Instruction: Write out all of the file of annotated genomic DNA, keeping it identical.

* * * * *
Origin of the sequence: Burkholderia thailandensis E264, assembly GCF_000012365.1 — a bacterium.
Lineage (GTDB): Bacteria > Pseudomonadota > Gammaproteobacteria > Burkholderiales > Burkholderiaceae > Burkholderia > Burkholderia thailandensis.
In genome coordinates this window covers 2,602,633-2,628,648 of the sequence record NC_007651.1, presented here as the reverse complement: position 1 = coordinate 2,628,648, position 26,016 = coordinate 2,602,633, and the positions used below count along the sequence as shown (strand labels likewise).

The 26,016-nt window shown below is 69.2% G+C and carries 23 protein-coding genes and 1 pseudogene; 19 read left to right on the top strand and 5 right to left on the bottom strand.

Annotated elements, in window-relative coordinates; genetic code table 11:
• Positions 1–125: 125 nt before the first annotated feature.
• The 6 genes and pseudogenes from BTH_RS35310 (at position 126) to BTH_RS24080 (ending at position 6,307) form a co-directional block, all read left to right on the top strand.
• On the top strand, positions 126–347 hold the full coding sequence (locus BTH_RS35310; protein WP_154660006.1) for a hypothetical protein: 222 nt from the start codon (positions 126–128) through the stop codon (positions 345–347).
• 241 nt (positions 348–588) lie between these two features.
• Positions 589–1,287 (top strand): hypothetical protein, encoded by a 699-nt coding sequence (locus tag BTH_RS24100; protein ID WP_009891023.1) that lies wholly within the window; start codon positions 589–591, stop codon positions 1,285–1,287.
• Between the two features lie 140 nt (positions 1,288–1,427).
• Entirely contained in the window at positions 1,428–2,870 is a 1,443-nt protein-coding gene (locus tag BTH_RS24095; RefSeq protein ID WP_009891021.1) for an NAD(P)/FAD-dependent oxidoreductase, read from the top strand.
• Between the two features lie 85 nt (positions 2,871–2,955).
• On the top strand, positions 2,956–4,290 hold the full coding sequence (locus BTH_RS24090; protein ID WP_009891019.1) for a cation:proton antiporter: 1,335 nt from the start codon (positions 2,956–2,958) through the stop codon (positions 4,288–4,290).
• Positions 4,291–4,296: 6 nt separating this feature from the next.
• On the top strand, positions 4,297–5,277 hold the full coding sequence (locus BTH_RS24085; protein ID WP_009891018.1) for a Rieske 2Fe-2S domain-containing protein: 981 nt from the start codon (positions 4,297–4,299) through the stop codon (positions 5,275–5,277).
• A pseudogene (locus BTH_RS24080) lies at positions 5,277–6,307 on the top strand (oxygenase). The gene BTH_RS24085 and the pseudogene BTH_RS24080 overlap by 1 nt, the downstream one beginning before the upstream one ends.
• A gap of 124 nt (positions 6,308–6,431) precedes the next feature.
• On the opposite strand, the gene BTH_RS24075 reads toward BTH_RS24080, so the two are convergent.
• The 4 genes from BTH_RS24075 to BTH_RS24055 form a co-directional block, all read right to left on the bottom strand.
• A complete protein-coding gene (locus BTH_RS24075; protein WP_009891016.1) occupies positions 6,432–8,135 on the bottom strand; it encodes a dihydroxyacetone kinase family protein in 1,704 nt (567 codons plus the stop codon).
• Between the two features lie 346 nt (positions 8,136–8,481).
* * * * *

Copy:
Origin of the sequence: Burkholderia thailandensis E264, assembly GCF_000012365.1 — a bacterium.
Lineage (GTDB): Bacteria > Pseudomonadota > Gammaproteobacteria > Burkholderiales > Burkholderiaceae > Burkholderia > Burkholderia thailandensis.
In genome coordinates this window covers 2,602,633-2,628,648 of the sequence record NC_007651.1, presented here as the reverse complement: position 1 = coordinate 2,628,648, position 26,016 = coordinate 2,602,633, and the positions used below count along the sequence as shown (strand labels likewise).

The 26,016-nt window shown below is 69.2% G+C and carries 23 protein-coding genes and 1 pseudogene; 19 read left to right on the top strand and 5 right to left on the bottom strand.

Annotated elements, in window-relative coordinates; genetic code table 11:
• Positions 1–125: 125 nt before the first annotated feature.
• The 6 genes and pseudogenes from BTH_RS35310 (at position 126) to BTH_RS24080 (ending at position 6,307) form a co-directional block, all read left to right on the top strand.
• On the top strand, positions 126–347 hold the full coding sequence (locus BTH_RS35310; protein WP_154660006.1) for a hypothetical protein: 222 nt from the start codon (positions 126–128) through the stop codon (positions 345–347).
• 241 nt (positions 348–588) lie between these two features.
• Positions 589–1,287 (top strand): hypothetical protein, encoded by a 699-nt coding sequence (locus tag BTH_RS24100; protein ID WP_009891023.1) that lies wholly within the window; start codon positions 589–591, stop codon positions 1,285–1,287.
• Between the two features lie 140 nt (positions 1,288–1,427).
• Entirely contained in the window at positions 1,428–2,870 is a 1,443-nt protein-coding gene (locus tag BTH_RS24095; RefSeq protein ID WP_009891021.1) for an NAD(P)/FAD-dependent oxidoreductase, read from the top strand.
• Between the two features lie 85 nt (positions 2,871–2,955).
• On the top strand, positions 2,956–4,290 hold the full coding sequence (locus BTH_RS24090; protein ID WP_009891019.1) for a cation:proton antiporter: 1,335 nt from the start codon (positions 2,956–2,958) through the stop codon (positions 4,288–4,290).
• Positions 4,291–4,296: 6 nt separating this feature from the next.
• On the top strand, positions 4,297–5,277 hold the full coding sequence (locus BTH_RS24085; protein ID WP_009891018.1) for a Rieske 2Fe-2S domain-containing protein: 981 nt from the start codon (positions 4,297–4,299) through the stop codon (positions 5,275–5,277).
• A pseudogene (locus BTH_RS24080) lies at positions 5,277–6,307 on the top strand (oxygenase). The gene BTH_RS24085 and the pseudogene BTH_RS24080 overlap by 1 nt, the downstream one beginning before the upstream one ends.
• A gap of 124 nt (positions 6,308–6,431) precedes the next feature.
• On the opposite strand, the gene BTH_RS24075 reads toward BTH_RS24080, so the two are convergent.
• The 4 genes from BTH_RS24075 to BTH_RS24055 form a co-directional block, all read right to left on the bottom strand.
• A complete protein-coding gene (locus BTH_RS24075; protein WP_009891016.1) occupies positions 6,432–8,135 on the bottom strand; it encodes a dihydroxyacetone kinase family protein in 1,704 nt (567 codons plus the stop codon).
• Between the two features lie 346 nt (positions 8,136–8,481).